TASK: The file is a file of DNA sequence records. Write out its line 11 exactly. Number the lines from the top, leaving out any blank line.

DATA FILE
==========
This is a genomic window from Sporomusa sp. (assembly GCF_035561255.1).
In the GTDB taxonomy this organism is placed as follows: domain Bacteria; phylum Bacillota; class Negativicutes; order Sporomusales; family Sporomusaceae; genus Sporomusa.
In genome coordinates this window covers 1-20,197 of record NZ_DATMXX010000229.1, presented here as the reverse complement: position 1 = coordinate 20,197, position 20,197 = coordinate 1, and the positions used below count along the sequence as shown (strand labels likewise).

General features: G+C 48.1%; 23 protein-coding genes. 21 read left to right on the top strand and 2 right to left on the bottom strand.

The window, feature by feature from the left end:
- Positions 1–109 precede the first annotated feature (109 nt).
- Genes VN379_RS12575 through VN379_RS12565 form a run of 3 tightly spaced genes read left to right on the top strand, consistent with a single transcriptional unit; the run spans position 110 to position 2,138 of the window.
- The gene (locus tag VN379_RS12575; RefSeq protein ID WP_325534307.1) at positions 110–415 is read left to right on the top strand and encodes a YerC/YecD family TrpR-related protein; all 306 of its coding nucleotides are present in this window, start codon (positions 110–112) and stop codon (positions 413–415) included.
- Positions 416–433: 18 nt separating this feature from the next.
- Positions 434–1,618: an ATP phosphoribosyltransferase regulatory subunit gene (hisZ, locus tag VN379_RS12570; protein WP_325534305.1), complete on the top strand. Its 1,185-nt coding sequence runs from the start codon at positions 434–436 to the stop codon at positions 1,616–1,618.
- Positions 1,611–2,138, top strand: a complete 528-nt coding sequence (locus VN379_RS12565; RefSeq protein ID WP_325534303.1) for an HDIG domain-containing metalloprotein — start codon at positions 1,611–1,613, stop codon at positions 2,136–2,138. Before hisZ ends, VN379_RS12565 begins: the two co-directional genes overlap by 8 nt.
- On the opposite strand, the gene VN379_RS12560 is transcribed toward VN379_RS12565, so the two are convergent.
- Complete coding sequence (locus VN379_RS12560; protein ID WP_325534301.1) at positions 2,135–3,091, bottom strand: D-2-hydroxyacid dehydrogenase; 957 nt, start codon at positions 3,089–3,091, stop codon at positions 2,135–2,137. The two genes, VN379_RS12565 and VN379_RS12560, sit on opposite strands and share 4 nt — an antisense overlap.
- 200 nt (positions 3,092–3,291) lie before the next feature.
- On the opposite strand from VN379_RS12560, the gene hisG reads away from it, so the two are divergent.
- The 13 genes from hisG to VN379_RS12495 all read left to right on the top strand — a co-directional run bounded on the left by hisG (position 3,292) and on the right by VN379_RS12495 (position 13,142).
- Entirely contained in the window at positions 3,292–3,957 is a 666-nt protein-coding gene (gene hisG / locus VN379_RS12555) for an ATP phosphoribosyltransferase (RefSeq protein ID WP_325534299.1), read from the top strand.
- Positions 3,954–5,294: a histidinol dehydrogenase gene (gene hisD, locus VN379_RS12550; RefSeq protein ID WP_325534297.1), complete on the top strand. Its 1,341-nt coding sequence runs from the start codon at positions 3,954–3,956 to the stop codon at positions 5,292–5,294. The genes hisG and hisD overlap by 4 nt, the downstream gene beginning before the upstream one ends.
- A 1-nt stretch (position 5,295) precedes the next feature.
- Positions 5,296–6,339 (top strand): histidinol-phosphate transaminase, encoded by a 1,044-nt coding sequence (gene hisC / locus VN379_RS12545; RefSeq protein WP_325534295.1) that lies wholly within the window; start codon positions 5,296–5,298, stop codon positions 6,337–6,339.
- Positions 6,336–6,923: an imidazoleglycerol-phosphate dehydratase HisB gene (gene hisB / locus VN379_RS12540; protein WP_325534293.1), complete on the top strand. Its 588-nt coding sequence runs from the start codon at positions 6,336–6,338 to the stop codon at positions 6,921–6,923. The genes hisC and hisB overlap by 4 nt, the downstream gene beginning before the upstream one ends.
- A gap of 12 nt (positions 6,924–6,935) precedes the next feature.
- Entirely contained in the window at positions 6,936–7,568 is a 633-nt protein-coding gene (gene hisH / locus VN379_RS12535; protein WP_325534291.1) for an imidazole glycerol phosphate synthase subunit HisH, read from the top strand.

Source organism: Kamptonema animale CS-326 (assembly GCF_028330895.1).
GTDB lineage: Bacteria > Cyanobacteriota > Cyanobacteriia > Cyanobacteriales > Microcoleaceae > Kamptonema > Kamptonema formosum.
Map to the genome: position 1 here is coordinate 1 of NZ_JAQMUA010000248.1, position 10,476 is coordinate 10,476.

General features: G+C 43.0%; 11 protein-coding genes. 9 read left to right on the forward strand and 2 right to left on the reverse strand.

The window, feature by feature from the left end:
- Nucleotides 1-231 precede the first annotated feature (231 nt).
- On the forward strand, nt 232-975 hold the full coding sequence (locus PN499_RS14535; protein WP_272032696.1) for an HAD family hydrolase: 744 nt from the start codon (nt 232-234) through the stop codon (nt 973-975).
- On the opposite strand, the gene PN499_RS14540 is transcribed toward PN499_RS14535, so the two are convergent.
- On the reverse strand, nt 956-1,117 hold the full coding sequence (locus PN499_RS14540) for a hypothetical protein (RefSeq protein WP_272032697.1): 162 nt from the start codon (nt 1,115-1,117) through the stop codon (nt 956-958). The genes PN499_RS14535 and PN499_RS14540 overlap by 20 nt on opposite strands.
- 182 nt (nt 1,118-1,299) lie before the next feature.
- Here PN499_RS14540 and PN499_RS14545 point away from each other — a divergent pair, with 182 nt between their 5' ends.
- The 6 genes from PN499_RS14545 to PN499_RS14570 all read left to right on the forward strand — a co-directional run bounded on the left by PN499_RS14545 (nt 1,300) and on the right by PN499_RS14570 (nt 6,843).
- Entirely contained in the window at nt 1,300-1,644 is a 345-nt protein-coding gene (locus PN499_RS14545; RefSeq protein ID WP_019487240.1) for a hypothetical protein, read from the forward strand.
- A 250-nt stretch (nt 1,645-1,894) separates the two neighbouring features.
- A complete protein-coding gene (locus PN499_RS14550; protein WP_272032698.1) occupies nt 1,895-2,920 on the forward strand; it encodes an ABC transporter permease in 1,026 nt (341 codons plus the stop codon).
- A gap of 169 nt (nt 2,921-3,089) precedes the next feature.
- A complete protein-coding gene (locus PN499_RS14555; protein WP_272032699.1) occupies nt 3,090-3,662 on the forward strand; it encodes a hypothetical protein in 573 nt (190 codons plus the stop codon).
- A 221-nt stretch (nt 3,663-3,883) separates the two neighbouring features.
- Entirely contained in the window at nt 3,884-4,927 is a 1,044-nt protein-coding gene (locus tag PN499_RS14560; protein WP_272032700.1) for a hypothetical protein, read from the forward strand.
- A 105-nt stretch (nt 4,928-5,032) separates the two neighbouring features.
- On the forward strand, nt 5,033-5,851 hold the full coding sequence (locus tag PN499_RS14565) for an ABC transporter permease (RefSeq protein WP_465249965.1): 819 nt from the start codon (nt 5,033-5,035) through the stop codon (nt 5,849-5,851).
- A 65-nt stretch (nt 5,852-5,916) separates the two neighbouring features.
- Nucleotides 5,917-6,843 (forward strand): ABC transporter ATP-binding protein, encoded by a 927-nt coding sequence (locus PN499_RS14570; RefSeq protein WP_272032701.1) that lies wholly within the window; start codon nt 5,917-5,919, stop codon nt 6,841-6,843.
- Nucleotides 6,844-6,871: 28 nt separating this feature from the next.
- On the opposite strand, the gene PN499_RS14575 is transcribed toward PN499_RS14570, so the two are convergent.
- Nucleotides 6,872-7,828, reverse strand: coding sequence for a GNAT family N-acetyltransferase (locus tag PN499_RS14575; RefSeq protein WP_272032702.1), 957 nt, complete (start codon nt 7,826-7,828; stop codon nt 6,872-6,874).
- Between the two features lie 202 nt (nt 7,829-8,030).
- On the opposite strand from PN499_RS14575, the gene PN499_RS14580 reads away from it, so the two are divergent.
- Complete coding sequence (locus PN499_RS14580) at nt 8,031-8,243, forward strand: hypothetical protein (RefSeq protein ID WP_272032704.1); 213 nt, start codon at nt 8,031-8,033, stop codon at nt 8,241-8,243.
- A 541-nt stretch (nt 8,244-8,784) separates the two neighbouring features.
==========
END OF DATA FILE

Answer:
- Positions 1,611–2,138, top strand: a complete 528-nt coding sequence (locus VN379_RS12565; RefSeq protein ID WP_325534303.1) for an HDIG domain-containing metalloprotein — start codon at positions 1,611–1,613, stop codon at positions 2,136–2,138. Before hisZ ends, VN379_RS12565 begins: the two co-directional genes overlap by 8 nt.